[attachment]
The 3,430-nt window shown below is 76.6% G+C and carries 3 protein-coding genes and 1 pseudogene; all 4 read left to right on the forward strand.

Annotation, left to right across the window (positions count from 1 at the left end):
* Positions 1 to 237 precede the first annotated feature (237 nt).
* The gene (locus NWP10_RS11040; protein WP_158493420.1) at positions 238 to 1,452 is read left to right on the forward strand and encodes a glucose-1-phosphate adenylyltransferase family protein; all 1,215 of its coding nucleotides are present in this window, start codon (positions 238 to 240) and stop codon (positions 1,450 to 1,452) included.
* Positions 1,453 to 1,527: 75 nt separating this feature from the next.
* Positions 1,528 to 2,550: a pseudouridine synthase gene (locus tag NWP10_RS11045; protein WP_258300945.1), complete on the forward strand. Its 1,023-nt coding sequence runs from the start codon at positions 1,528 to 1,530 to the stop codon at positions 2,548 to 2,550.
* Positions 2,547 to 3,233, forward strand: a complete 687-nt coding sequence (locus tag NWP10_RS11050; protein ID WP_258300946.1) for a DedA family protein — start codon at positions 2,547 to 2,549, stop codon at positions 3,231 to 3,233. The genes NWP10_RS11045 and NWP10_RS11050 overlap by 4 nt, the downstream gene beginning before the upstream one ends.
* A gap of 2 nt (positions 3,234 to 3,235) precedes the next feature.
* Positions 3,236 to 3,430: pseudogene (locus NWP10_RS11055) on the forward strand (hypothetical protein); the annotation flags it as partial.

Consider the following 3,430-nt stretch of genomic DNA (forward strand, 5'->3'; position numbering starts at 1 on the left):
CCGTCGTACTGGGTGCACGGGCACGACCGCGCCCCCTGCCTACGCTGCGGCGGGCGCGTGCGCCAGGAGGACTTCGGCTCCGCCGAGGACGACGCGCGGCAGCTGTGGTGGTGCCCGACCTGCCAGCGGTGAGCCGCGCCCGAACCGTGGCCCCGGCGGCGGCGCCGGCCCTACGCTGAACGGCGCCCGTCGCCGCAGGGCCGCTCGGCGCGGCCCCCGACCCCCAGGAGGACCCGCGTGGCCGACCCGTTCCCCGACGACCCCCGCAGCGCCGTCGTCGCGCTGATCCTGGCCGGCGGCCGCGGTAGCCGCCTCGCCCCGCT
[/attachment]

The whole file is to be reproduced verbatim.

The 3,430-nt window shown below is 76.6% G+C and carries 3 protein-coding genes and 1 pseudogene; all 4 read left to right on the forward strand.

Annotation, left to right across the window (positions count from 1 at the left end):
* Positions 1 to 237 precede the first annotated feature (237 nt).
* The gene (locus NWP10_RS11040; protein WP_158493420.1) at positions 238 to 1,452 is read left to right on the forward strand and encodes a glucose-1-phosphate adenylyltransferase family protein; all 1,215 of its coding nucleotides are present in this window, start codon (positions 238 to 240) and stop codon (positions 1,450 to 1,452) included.
* Positions 1,453 to 1,527: 75 nt separating this feature from the next.
* Positions 1,528 to 2,550: a pseudouridine synthase gene (locus tag NWP10_RS11045; protein WP_258300945.1), complete on the forward strand. Its 1,023-nt coding sequence runs from the start codon at positions 1,528 to 1,530 to the stop codon at positions 2,548 to 2,550.
* Positions 2,547 to 3,233, forward strand: a complete 687-nt coding sequence (locus tag NWP10_RS11050; protein ID WP_258300946.1) for a DedA family protein — start codon at positions 2,547 to 2,549, stop codon at positions 3,231 to 3,233. The genes NWP10_RS11045 and NWP10_RS11050 overlap by 4 nt, the downstream gene beginning before the upstream one ends.
* A gap of 2 nt (positions 3,234 to 3,235) precedes the next feature.
* Positions 3,236 to 3,430: pseudogene (locus NWP10_RS11055) on the forward strand (hypothetical protein); the annotation flags it as partial.

Consider the following 3,430-nt stretch of genomic DNA (forward strand, 5'->3'; position numbering starts at 1 on the left):
CCGTCGTACTGGGTGCACGGGCACGACCGCGCCCCCTGCCTACGCTGCGGCGGGCGCGTGCGCCAGGAGGACTTCGGCTCCGCCGAGGACGACGCGCGGCAGCTGTGGTGGTGCCCGACCTGCCAGCGGTGAGCCGCGCCCGAACCGTGGCCCCGGCGGCGGCGCCGGCCCTACGCTGAACGGCGCCCGTCGCCGCAGGGCCGCTCGGCGCGGCCCCCGACCCCCAGGAGGACCCGCGTGGCCGACCCGTTCCCCGACGACCCCCGCAGCGCCGTCGTCGCGCTGATCCTGGCCGGCGGCCGCGGTAGCCGCCTCGCCCCGCT